It has become pellucid clear, (as a former school friend would say); that the Anthony Government is more frightened of the leader of the UWP, and spends more time worrying about Allen Chastanet than it spends thinking about the economy and the creation of new jobs. It is obvious that Anthony’s worst nightmare is Allen Chastanet. He seems determined to work with politicians he once discredited as incompetent and corrupt in order to achieve his ends. Frankly, he should worry more about his new-found friends, than about Allen Chastanet.
Anthony’s UWP ‘friends’ are holding-on by their finger tips at the margins of the party. They wish a return to the centre of the party and will welcome help from any source. But everyone knows leopards don’t change their spots. Chastanet searches for the best candidates to serve Saint Lucia and that simple exercise frustrates the SLP’s game plan and the misguided UWP fringe. Their obsession (and frustration) with Allen Chastanet is palpable.
It’s approaching four years since the SLP was returned to office. Since their return the island has fallen into economic depression, and poverty threatens the hardiest citizens. Instead of being up-front and admitting its mistakes, one of which is spending on unsustainable projects, the government prefers to hide behind a smoke screen of deceit while plotting dirty tricks using the UWP fringe.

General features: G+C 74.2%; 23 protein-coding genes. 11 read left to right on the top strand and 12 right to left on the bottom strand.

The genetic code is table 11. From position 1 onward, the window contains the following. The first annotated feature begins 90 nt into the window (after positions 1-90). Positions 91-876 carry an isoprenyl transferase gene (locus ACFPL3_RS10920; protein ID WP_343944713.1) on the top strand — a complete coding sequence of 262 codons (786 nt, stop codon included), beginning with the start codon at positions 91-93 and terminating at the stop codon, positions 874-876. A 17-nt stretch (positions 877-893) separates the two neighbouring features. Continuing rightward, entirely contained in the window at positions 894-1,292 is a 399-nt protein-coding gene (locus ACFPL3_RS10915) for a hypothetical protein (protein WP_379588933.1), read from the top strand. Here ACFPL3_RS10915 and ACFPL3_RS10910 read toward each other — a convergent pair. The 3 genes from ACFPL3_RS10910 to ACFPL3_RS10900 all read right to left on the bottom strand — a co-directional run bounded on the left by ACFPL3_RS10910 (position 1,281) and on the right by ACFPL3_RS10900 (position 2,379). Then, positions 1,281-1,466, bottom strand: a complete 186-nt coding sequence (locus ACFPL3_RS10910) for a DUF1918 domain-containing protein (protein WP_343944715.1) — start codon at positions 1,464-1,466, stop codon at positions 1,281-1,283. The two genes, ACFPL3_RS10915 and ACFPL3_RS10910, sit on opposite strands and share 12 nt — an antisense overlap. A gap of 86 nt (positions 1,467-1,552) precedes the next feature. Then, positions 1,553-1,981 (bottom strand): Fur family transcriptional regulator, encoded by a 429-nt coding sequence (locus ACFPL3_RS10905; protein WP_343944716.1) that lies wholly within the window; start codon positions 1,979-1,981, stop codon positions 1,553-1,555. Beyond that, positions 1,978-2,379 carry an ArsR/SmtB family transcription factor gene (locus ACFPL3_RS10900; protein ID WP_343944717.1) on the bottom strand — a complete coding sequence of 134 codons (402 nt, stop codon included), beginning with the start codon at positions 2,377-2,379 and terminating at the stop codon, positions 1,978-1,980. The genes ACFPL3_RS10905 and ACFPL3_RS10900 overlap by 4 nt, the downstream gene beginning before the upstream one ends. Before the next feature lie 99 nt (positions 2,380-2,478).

Government’s obfuscation further complicates matters. It hides behind a mishmash of legal language; it bends and distorts facts and clothes them as factual. The best example is an address to the nation in March 2015, on IMPACS. The report looked into alleged extra-judicial police killings in 2010. To date the government has revealed precious little on IMPACS and has instead used legalese to hide behind the ‘true-facts,’ as my old Bajan friends would say.
The government also uses a complexity of rigmarole of language which makes it difficult to understand and analyze what exactly it is saying. For example, an agreement to explore the sea bed of Saint Lucia for oil and minerals has resulted in a lawsuit by Grynberg against the government. The agreement went belly-up. It was in effect for seven years and remained shrouded in secrecy and mystery, until the lawsuit. The government has refused to use simple English or, the Kweyol it pretends to love, to explain the oil deal. Only Rick Wayne, perhaps the one truly independent journalist on the island, has attempted to probe the sordid mess.
The government also tries hard to blame outside circumstances for its failure. Its criticism of a World Bank report on the performance of the economy is instructive. At the same time, it relies on external research and information to excuse its failure. It does all that while keeping an eye on Chastanet. Such complex ‘work’ and pressure can drive a man to drink and to use illicit sex as a relief valve.
It is obvious that greed and the hankering after money and property have infected the body politic rendering it too weak to work for the people. Money has become God! John Compton must be turning in his grave to see the same persons he fired from his cabinet, returned to hasten his demise. These same people attack Allen Chastanet, who seems determined to pursue Compton’s ‘Quadrant Plan’ when the party returns to office.
Chastanet’s paranoid opponents want to steal the leadership of the UWP. The people will not allow it. At the next elections, ideas, energy, vision and hope will be centre stage. The discredited UWP fringe and their failed SLP accomplices will be cast aside, if this island is to move forward again. We cannot wait!